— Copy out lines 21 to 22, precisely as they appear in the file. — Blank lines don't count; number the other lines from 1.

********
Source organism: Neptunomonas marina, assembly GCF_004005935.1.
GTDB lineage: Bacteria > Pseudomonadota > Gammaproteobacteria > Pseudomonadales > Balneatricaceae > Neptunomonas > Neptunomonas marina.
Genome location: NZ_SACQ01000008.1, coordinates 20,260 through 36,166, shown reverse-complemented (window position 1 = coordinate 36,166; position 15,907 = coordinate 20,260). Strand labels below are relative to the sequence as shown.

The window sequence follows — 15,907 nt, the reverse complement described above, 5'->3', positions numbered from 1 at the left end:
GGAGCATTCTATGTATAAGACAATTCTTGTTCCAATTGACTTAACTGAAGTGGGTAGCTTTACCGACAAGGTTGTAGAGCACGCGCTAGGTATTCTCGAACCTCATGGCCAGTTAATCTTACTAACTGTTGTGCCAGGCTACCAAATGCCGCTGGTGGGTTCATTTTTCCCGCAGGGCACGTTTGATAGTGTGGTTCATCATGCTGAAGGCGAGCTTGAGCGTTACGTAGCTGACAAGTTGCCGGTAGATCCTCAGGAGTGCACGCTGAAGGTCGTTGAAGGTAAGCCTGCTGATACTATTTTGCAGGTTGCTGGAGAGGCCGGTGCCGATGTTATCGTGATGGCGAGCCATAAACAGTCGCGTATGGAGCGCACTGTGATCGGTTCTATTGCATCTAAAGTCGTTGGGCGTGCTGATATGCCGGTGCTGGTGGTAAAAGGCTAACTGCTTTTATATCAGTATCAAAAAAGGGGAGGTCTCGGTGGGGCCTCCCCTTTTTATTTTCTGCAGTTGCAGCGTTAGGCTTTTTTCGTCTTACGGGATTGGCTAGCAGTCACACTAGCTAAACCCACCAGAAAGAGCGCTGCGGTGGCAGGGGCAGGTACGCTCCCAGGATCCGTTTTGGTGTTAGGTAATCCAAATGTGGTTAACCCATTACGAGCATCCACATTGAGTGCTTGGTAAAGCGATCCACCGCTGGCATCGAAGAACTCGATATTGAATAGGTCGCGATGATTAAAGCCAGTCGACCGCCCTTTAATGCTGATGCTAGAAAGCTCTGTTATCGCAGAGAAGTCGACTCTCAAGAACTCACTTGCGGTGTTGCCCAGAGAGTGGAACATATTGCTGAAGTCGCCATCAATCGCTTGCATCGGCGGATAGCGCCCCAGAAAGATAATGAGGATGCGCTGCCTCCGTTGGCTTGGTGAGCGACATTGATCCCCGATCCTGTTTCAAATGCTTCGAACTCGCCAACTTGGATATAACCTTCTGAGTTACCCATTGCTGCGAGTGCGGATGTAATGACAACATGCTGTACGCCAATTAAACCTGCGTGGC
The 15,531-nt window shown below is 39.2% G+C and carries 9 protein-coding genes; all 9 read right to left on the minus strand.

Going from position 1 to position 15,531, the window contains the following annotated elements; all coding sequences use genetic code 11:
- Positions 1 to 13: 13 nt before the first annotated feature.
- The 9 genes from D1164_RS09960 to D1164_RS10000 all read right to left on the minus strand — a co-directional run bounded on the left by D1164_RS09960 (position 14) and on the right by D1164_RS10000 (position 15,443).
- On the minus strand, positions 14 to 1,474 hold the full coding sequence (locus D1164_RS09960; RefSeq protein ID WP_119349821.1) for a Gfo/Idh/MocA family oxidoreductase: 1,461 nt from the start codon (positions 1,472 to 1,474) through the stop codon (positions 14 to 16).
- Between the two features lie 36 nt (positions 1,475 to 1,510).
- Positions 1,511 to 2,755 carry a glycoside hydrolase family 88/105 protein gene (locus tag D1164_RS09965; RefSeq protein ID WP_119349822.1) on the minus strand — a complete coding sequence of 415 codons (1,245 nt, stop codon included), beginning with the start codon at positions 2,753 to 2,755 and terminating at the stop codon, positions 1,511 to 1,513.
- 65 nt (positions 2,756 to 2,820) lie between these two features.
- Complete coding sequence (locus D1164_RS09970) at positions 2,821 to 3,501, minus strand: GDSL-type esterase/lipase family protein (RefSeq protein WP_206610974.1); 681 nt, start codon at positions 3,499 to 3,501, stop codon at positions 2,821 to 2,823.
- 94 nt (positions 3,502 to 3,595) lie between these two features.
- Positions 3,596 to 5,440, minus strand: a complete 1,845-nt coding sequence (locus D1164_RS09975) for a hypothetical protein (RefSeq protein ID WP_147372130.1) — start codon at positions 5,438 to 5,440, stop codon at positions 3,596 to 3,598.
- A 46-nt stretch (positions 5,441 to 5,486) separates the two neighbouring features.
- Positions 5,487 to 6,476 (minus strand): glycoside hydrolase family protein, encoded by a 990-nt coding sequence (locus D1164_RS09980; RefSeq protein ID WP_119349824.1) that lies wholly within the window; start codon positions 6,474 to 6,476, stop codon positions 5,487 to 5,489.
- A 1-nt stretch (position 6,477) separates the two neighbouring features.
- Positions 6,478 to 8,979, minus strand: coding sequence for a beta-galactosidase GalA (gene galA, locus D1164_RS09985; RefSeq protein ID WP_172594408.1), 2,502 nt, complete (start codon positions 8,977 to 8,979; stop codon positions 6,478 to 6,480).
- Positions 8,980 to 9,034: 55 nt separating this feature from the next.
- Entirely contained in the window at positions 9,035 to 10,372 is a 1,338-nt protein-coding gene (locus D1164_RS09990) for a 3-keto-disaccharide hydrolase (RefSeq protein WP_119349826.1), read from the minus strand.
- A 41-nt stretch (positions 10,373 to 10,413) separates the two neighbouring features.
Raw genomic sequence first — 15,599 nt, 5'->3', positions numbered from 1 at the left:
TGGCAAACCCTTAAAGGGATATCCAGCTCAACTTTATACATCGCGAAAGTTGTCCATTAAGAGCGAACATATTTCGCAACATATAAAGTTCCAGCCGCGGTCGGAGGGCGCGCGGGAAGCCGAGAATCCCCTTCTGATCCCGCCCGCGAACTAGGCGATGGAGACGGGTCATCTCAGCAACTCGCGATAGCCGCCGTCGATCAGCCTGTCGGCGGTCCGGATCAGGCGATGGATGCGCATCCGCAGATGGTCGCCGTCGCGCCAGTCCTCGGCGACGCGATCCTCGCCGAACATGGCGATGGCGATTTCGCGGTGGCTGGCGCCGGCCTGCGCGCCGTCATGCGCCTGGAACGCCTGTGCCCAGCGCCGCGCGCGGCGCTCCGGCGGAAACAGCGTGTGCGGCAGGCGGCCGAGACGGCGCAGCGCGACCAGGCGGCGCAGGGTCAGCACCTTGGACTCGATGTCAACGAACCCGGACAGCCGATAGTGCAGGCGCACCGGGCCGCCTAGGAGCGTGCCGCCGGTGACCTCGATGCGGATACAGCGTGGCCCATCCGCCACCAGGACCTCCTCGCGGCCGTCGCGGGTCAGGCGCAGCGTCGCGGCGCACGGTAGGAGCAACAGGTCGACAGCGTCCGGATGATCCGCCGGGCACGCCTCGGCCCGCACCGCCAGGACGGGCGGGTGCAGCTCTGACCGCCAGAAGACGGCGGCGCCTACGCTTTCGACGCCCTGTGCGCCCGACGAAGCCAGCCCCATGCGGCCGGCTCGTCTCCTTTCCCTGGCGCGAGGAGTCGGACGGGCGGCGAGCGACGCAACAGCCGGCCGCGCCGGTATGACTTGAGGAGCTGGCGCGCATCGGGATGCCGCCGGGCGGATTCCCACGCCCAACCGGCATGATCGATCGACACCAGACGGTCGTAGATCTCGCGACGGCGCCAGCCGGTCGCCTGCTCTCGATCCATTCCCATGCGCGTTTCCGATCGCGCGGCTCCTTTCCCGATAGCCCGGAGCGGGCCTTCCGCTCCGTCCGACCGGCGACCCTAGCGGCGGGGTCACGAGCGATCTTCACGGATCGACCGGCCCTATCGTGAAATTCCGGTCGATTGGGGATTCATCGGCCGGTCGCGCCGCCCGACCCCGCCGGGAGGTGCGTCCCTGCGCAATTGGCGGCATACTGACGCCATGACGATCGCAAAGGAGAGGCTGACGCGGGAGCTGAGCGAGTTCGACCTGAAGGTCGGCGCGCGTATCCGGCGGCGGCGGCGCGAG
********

- Positions 8,980 to 9,034: 55 nt separating this feature from the next.
- Entirely contained in the window at positions 9,035 to 10,372 is a 1,338-nt protein-coding gene (locus D1164_RS09990) for a 3-keto-disaccharide hydrolase (RefSeq protein WP_119349826.1), read from the minus strand.